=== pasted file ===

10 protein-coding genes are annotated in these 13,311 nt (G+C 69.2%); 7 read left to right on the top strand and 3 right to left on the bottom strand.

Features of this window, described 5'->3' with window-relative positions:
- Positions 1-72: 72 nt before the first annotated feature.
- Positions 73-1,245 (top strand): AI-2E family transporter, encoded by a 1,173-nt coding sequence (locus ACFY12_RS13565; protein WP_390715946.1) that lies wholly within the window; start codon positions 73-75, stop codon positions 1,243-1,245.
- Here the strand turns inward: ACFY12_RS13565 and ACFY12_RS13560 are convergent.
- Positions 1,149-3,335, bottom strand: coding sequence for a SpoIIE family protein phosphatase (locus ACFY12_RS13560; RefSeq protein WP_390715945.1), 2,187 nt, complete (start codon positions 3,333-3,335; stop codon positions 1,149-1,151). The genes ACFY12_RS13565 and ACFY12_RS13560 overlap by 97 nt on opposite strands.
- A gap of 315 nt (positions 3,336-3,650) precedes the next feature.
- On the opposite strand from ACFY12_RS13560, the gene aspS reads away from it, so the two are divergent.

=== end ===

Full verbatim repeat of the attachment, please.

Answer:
10 protein-coding genes are annotated in these 13,311 nt (G+C 69.2%); 7 read left to right on the top strand and 3 right to left on the bottom strand.

Features of this window, described 5'->3' with window-relative positions:
- Positions 1-72: 72 nt before the first annotated feature.
- Positions 73-1,245 (top strand): AI-2E family transporter, encoded by a 1,173-nt coding sequence (locus ACFY12_RS13565; protein WP_390715946.1) that lies wholly within the window; start codon positions 73-75, stop codon positions 1,243-1,245.
- Here the strand turns inward: ACFY12_RS13565 and ACFY12_RS13560 are convergent.
- Positions 1,149-3,335, bottom strand: coding sequence for a SpoIIE family protein phosphatase (locus ACFY12_RS13560; RefSeq protein WP_390715945.1), 2,187 nt, complete (start codon positions 3,333-3,335; stop codon positions 1,149-1,151). The genes ACFY12_RS13565 and ACFY12_RS13560 overlap by 97 nt on opposite strands.
- A gap of 315 nt (positions 3,336-3,650) precedes the next feature.
- On the opposite strand from ACFY12_RS13560, the gene aspS reads away from it, so the two are divergent.